NEW YORK (NYTIMES) - The reopening and relaxing of social distancing restrictions in some states may be contributing to the first noticeable nationwide increase in coronavirus fatalities since April, when the pandemic initially peaked.
The number of cases in late June surged higher than during the outbreak's first peak. At this same time, daily Covid-19 fatalities decreased slightly, leading President Donald Trump to proclaim that deaths were "way down". But that divergence may have come to an end two weeks ago, when the average number of new deaths per day began steadily rising again.
Public health experts have pointed to a few factors that help explain why the death count was initially flat. Treatment has improved and young people, who are less likely to die from Covid-19, make up a larger share of new cases.
Additionally, more widespread testing means cases are caught sooner, on average. That means that the lag between diagnosis and death would be longer than in March, when tests were in critically short supply.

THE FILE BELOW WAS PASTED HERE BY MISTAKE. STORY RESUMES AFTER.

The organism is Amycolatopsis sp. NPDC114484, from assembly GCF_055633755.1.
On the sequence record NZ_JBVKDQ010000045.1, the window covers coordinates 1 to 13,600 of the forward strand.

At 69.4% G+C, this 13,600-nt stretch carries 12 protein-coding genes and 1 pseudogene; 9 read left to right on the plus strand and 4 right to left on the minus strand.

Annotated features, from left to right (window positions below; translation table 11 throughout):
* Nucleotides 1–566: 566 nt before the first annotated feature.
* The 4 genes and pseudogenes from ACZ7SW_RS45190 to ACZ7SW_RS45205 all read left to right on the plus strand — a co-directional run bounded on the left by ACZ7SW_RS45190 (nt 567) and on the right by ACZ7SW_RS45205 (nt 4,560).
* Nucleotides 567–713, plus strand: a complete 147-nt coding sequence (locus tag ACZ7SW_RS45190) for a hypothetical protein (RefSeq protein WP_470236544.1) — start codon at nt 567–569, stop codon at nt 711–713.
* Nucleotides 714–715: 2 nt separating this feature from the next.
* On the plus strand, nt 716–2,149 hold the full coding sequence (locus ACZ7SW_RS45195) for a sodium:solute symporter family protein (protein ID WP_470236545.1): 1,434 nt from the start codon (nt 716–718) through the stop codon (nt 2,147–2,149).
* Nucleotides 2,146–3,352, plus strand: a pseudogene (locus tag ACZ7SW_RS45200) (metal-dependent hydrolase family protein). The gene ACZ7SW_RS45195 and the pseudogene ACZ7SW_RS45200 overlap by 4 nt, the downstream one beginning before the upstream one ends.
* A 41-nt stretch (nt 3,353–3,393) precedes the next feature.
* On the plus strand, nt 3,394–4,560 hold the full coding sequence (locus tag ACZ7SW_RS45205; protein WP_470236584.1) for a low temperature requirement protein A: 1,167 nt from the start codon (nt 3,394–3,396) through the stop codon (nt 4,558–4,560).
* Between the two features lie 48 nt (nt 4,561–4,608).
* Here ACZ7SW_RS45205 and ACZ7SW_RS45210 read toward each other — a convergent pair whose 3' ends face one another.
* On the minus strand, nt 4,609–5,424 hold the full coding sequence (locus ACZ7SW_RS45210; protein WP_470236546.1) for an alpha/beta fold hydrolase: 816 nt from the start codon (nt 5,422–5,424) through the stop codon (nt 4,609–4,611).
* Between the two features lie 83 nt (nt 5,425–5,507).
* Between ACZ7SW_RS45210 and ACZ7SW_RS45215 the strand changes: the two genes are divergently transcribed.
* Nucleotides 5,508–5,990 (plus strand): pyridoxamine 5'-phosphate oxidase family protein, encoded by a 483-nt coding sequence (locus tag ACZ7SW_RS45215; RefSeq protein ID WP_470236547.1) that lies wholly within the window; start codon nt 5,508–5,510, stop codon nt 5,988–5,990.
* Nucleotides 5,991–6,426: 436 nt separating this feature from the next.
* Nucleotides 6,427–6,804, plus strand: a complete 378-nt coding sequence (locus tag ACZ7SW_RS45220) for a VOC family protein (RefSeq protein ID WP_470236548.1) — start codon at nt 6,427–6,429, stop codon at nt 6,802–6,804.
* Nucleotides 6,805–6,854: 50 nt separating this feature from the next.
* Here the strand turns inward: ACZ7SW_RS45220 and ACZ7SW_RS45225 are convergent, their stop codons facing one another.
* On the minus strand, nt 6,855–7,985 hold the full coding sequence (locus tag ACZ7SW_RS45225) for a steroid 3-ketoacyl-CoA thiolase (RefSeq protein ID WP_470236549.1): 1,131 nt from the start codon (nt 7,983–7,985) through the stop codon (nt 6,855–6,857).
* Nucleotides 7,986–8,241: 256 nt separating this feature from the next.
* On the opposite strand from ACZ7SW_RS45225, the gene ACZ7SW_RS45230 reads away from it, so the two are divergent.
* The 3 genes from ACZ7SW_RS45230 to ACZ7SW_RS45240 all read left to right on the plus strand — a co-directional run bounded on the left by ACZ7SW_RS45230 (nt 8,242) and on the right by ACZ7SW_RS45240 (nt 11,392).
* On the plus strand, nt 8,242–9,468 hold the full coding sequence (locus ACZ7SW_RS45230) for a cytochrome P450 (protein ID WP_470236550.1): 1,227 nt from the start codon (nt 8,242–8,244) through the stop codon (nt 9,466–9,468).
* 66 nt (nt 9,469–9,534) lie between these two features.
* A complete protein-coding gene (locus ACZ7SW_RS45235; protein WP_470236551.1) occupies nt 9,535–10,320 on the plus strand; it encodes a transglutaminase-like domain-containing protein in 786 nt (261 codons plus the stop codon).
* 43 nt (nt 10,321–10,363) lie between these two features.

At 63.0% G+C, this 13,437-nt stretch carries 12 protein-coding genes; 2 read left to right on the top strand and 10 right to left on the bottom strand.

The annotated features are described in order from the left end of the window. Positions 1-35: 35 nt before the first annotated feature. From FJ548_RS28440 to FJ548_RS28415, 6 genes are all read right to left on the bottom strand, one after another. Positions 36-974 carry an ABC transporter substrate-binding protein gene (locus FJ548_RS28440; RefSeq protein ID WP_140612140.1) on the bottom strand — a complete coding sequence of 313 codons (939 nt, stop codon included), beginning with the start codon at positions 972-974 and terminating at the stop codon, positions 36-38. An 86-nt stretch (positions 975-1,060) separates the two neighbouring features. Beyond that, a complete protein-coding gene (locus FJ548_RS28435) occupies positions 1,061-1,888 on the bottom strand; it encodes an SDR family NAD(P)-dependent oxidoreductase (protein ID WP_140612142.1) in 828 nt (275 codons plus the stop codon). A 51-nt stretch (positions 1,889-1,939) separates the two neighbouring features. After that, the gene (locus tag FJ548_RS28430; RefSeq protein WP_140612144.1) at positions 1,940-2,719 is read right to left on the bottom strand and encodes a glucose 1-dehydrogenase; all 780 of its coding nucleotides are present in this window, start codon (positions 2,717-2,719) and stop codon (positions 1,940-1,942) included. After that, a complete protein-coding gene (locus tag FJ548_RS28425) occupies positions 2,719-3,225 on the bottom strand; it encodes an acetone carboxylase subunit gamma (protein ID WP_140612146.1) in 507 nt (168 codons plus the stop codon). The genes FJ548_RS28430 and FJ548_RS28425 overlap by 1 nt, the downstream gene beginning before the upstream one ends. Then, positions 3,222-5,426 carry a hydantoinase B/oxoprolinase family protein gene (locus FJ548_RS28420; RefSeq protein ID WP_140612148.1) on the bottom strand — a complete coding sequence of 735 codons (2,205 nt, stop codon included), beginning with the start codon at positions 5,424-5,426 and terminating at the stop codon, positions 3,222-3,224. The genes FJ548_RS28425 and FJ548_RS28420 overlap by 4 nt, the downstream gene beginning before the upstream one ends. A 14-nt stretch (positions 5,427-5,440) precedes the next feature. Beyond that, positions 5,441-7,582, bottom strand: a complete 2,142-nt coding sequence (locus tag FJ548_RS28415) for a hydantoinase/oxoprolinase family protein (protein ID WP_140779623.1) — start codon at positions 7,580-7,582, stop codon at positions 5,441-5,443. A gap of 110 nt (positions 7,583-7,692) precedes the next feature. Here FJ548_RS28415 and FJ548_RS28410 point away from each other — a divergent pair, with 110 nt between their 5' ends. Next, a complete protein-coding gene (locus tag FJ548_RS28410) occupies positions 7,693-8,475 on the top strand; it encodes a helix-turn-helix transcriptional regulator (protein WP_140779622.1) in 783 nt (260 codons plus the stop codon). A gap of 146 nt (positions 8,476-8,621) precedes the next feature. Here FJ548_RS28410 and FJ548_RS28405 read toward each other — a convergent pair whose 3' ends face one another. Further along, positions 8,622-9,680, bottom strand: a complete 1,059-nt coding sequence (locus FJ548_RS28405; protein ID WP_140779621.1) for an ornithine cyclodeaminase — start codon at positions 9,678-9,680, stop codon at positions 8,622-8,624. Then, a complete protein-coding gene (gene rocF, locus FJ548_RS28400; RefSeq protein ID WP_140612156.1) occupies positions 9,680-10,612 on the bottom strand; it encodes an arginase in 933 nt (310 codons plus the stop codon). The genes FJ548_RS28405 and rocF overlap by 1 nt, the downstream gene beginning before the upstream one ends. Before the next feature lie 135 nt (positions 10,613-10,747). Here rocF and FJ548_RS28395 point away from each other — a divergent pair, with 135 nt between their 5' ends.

That lag may have come to an end two weeks ago, as the number of new deaths began to rise. Many of the states that reopened early are the ones seeing the biggest increases, while New York, the country's hardest-hit city, has seen a 64 per cent drop since June 1.
While the growth rate of new deaths has flattened slightly in the past week, data suggest that the recent increase in deaths could continue. Most of the states seeing the sharpest increase in deaths also have some of the country's highest positive test rates, as well as soaring hospitalisation rates, an indicator that many more residents may be gravely ill.
In addition, a high share of positive tests most likely signals that there are a larger number of people whose infections are going undetected in a state's official numbers.